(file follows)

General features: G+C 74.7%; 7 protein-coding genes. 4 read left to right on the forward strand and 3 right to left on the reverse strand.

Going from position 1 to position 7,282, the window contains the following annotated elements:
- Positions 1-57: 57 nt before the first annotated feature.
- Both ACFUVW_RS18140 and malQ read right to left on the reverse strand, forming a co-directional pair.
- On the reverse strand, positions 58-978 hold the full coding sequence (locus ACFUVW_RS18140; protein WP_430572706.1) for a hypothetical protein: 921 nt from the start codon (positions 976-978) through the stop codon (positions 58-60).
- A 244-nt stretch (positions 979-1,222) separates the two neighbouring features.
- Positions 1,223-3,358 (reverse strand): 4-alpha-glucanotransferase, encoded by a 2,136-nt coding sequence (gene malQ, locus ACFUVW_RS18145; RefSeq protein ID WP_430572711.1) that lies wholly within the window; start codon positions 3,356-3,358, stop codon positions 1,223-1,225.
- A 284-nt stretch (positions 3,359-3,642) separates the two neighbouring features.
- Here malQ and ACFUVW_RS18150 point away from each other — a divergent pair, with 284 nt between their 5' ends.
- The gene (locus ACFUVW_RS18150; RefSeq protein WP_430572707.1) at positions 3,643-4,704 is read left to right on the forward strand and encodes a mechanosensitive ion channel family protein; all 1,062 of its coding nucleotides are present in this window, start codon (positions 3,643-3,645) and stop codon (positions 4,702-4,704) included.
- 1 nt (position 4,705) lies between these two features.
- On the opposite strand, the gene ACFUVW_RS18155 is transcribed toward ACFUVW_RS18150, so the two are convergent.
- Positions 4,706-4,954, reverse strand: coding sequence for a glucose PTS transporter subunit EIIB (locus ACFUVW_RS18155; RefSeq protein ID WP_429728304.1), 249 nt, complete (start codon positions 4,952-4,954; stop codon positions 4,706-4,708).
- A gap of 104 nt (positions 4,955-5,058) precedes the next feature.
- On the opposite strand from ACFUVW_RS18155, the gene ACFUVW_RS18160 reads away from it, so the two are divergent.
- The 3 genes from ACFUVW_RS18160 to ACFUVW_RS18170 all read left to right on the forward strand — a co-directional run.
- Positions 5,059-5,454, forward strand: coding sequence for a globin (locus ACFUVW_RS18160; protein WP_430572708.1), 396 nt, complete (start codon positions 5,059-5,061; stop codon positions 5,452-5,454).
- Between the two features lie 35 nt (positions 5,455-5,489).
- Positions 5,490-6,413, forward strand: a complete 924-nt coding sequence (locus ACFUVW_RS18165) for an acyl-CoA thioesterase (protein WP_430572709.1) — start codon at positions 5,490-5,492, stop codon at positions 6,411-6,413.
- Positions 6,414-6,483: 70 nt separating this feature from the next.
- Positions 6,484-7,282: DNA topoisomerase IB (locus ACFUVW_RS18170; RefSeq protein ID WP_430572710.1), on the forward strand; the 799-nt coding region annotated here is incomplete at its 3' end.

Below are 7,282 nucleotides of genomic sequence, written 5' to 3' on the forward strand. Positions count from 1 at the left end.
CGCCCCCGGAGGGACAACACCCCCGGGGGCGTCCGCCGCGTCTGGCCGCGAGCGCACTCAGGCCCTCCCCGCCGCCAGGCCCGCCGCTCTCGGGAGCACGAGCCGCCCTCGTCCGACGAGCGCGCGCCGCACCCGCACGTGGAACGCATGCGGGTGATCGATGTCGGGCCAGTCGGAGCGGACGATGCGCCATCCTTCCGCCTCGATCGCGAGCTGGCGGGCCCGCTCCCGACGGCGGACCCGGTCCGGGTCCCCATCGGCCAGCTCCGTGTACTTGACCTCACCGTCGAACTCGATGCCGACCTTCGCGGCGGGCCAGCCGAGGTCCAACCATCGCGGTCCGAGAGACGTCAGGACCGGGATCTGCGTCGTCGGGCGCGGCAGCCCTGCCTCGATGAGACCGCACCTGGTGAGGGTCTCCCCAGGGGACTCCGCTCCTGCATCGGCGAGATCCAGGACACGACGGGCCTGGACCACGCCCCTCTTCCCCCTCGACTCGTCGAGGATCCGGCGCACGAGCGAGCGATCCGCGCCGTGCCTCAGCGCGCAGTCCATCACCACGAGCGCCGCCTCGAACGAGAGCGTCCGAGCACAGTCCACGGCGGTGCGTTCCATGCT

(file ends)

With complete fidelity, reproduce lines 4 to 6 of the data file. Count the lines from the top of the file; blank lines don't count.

- Both ACFUVW_RS18140 and malQ read right to left on the reverse strand, forming a co-directional pair.
- On the reverse strand, positions 58-978 hold the full coding sequence (locus ACFUVW_RS18140; protein WP_430572706.1) for a hypothetical protein: 921 nt from the start codon (positions 976-978) through the stop codon (positions 58-60).
- A 244-nt stretch (positions 979-1,222) separates the two neighbouring features.